But there is a way to look at history with much fresher, first-person eyes. It's about seeing our world and how it evolved.
John Stilgoe, a historian who teaches the History of Landscape at Harvard University, says:
Education ought to work outdoors, in the rain and in the sleet, in the knife-like heat of a summertime Nebraska wheat field, along a half-abandoned railroad track on a dark autumn afternoon, on the North Atlantic in winter. All that I do is urge my students and readers to look around, to realize how wonderfully rich is the built environment, even if the environment is only a lifeboat close-hauled in a chiaroscuro sea.
In his book, Outside Lies Magic: Regaining History and Awareness in Everyday Places, he suggests getting out of our everyday routines and going for a walk or a bike ride. All you need to see your local world in a different light are your eyes, your feet, and your curiosity. It's about noticing.
An online review states that Stilgoe's philosophy...
centers around the idea that simply noticing the things normally taken for granted will teach us a great deal about the human-built environment we inhabit. Everything has a lesson, from the direction and type of power lines above the streets, to the shape and maker of man-hole covers, to the direction and width of city streets. Paying attention to these lessons can help us learn how our cities took shape and what they looked like before cars and electricity and other "improvements" of modern life.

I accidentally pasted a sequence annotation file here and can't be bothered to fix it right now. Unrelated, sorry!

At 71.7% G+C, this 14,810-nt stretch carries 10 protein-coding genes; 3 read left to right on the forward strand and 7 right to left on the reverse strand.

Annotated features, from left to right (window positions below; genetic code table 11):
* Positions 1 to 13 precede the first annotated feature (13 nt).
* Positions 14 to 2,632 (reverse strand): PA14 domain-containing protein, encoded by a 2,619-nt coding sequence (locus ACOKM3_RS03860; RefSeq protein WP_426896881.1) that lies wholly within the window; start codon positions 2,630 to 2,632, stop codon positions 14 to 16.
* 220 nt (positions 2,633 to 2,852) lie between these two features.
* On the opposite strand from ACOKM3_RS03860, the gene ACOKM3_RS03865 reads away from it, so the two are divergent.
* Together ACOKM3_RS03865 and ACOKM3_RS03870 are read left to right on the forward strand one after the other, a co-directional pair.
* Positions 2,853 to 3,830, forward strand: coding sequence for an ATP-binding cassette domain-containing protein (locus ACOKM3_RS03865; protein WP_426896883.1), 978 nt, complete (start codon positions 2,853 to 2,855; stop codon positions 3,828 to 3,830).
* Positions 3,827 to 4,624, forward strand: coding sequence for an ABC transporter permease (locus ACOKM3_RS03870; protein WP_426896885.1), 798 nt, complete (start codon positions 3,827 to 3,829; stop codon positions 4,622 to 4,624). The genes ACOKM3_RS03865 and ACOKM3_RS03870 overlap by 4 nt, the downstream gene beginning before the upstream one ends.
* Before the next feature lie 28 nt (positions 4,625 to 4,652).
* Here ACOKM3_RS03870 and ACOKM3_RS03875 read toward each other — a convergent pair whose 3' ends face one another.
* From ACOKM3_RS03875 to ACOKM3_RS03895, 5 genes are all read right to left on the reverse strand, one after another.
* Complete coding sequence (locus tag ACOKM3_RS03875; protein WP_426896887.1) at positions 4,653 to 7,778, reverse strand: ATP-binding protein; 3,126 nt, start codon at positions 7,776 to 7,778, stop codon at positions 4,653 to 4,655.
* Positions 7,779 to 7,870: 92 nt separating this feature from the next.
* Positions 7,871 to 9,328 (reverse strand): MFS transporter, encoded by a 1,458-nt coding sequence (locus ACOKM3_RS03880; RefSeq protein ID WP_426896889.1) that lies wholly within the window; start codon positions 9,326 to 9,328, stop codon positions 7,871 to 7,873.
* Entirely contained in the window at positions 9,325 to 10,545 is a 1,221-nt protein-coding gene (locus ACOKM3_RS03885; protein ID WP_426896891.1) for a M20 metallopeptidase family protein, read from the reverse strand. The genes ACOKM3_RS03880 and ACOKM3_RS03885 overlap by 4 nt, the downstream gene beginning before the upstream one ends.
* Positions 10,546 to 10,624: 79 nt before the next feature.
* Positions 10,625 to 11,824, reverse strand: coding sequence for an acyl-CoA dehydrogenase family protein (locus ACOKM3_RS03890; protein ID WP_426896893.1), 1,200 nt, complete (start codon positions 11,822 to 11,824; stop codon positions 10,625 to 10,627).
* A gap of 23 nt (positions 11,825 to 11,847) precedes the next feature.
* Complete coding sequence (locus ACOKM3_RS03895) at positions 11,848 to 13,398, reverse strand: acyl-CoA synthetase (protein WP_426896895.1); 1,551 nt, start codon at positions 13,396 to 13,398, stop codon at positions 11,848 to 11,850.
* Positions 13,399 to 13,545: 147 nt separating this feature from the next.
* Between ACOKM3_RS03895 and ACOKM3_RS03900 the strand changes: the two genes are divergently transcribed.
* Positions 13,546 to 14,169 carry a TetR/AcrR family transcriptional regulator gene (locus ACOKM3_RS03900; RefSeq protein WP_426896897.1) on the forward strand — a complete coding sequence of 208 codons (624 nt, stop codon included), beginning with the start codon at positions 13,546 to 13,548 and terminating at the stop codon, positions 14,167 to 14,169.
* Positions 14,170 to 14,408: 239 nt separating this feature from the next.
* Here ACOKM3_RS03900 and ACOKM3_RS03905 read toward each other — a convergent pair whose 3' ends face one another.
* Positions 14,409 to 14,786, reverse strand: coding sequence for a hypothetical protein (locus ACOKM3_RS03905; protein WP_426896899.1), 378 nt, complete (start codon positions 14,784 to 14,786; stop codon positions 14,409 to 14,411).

I don't think you need Stilgoe's book to slow down and notice the details (it seems to be out of print anyway) and wonder about them. But he has an interesting way of thinking about history, which makes it more immediate and relevant to our lives. It's right in front of us.
The Harvard Gazette has a video of John Stilgoe giving a tour of Harvard Yard, exposing many secrets that most people would overlook completely. (I like his bow tie.) It will give you a good idea of his approach.
And that is, get out there, look around, be curious, ask questions, wonder, and explore.
As Stilgoe says, "Exploration is a liberal art, because it is an art that liberates, that frees, that opens away from narrowness. And it is fun."